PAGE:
“I’m aware that the world has changed in my lifetime and I’m interested in those changes. I went to this occasion as . . . as . . . almost as an investigator.”
“You might want to withhold the results of your research from Mom.”
“How dare you raise your voice to me!”
“Jump you and jump you again. Checkers isn’t fun if you don’t pay attention.”
Humor aside, “Weight Watchers” is not especially sanguine about the effects of being raised by such a man, and it shows us a narrator in depressing denial about those effects. He knows he’ll “never marry” and that he is “unable to imagine letting anyone new stay in [his] house for more than a night—and preferably not a whole night.” The story’s final line is an understated indictment of bad parenting that would do Philip “This Be the Verse” Larkin proud.
Difficult relationships are at the heart of Crow Fair, but a few of the stories are about utterly, spectacularly failed ones. The aforementioned “River Camp,” which is along with “Motherlode” the book’s most straightforwardly entertaining and high-tension tale, pits two brothers-in-law with a barely suppressed enmity against an unhinged river guide and the perils of nature. One of the men “was thinking of how life and nature were just alike” at just the moment when life and nature are conspiring to swallow him whole. Nature—that is, weather—is also a bonus antagonist in “Canyon Ferry,” wherein a father’s reckless attempt to show off for his son deep-sixes their precarious relationship. “The Casserole” is a very short but memorable story about a cringe-making kiss-off.
McGuane has a marked fondness for misfits, going back to the hero of his sidesplitting, picaresque second novel, The Bushwhacked Piano, in 1971. His knack for making them both plausible and sympathetic is rivaled only by, say, Charles Portis and Sam Lipsyte. “Motherlode,” an antic and brilliant piece of crime writing, features a villain of the “born loser” variety and a hero who is, unfortunately, not much luckier. The furious, alienated, socially maladroit astronomer of “Stars” is as potent a Madwoman in the Attic figure as anyone has written. And the baroquely self-pitying alcoholic narrator of “Grandma and Me” is a diabolical joy to read.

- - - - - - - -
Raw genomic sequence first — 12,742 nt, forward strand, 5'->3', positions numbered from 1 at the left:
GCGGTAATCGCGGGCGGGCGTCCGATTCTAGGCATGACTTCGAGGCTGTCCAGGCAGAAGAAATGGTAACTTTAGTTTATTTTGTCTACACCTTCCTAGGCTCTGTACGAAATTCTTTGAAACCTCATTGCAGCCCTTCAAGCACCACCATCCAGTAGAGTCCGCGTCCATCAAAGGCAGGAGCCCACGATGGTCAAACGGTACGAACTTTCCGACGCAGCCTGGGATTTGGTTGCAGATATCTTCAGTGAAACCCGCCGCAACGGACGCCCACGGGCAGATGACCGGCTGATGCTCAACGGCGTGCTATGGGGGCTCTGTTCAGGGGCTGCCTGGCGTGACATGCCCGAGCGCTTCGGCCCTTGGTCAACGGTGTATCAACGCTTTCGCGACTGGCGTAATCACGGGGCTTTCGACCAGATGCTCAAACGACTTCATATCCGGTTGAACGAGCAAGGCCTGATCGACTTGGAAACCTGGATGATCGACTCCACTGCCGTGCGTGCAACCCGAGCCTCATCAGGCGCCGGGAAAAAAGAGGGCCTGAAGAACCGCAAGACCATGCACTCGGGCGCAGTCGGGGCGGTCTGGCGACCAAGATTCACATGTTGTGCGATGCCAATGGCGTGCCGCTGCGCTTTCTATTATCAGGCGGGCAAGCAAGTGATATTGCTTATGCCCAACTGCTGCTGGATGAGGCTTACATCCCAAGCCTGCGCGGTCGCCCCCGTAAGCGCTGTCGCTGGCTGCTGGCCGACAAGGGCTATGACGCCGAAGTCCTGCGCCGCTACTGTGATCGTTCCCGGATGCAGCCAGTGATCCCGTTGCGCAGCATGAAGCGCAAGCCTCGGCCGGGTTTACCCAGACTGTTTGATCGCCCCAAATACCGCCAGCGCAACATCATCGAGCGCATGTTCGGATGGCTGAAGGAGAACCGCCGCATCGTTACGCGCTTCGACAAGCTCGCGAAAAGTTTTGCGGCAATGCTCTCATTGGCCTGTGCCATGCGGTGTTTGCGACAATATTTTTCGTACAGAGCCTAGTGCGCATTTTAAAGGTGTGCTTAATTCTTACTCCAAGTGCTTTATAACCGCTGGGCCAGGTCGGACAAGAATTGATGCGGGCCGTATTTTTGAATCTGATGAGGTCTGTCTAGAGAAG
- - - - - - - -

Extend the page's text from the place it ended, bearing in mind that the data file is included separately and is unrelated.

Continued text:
One of McGuane’s great gifts is the ability to elicit laughter in dark moments or to jolt the reader of an ostensibly comic tale with a knife twist of pathos or tragedy. “On a Dirt Road” seems to be about the misery of meeting terrible new neighbors but is really, like many of these stories, about infidelity. “Shaman” reads at first like a riff on New Age nonsense—“It had taken seven years for the two Rudys to track each other down and become the united Rudy now standing before Juanita and touching a button of her blouse for emphasis”—before taking an unexpectedly troubling turn.
Then again, the reader of Crow Fair learns before long that the only thing he can expect is to be surprised—by McGuane’s deadpan wit, his hyperactive imagination, and his deep appreciation for the human comedy. His characters, always locking horns with life, recall the grotesques of another superficially “regional” author, Flannery O’Connor. As with her fiction, McGuane’s serves not merely to make us gape or laugh at man’s essential weirdness but also to recognize a bit of it in ourselves. The wildest frontiers are always, it turns out, disturbingly close at hand.